We just had an election, but the Democratic Congressional Campaign Committee is hiring people in 20 Republican-held districts to start getting ready for 2018.
The Washington Post reports that the DCCC has rolled out “March into ’18” to try to capitalize on the energy from repeated protests against the first weeks of Donald Trump’s administration and turn that into political action.
It’s not just you. This is actually really early to do this.
Rep. Ben Ray Luján (D-N.M.), the committee’s chairman, told the Washington Post the move was “unprecedented.”
“We’ve seen women and people gather around America to march for progress; now we’re asking them to run for office, to volunteer and to vote,” he said. “I can very safely say that the DCCC has never done this this early, and I don’t know of any other of the campaign committees that have launched an initiative like this this early.”
The targeted districts include suburban districts in swing states, like the Sixth Congressional District held by Rep. Mike Coffman, and districts where the Republican didn’t have a Democratic challenger this year but Hillary Clinton beat Trump.
The Sixth has proved elusive for Democrats, though. A lot of people thought Coffman was vulnerable both because his district had been redrawn to be much more diverse and Democratic since he was first elected and because of Trump’s supposed negative coattails.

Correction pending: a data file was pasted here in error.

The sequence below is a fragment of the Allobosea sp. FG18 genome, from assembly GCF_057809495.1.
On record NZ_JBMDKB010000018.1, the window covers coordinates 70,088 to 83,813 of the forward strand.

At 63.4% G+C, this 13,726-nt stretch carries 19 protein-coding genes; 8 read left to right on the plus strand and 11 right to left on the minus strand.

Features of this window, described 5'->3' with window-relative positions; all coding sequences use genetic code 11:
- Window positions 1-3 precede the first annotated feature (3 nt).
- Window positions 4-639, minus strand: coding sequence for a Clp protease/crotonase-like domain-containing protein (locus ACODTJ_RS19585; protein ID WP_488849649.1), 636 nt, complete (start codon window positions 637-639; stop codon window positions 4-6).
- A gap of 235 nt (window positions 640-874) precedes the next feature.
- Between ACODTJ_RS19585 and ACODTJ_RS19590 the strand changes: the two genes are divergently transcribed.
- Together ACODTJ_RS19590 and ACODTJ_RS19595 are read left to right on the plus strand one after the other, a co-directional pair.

But though Trump lost Colorado by 5 points, Coffman outperformed expectations — or perhaps former state Sen. Morgan Carroll underperformed. She got just 43 percent of the vote, to Coffman’s 51. The best a Democrat has done in that district was state Rep. Joe Miklosi in 2012.
Coffman managed to distance himself from Trump during the campaign — particularly in the last month when he said that Trump should withdraw and that he wouldn’t vote for him. He also ran campaign ads promising to hold Trump accountable if he won.
Brandon Rittiman from 9News captured the issue going forward pretty well with this exchange. Conservative commentator Kelly Maher pointed out the ways Coffman has already criticized Trump, and Ian Silverii of ProgressNow Colorado said it’s weak sauce.
“Nobody’s had a good off-year election since 2006, whether it was us or them,” Rep. Tom Cole, an Oklahoma Republican and former chairman of the National Republican Congressional Committee, told the Washington Post. “When you do things, you create opposition, so it’s going to be a much tougher environment.”
And Democrats are hoping fortune will favor the prepared.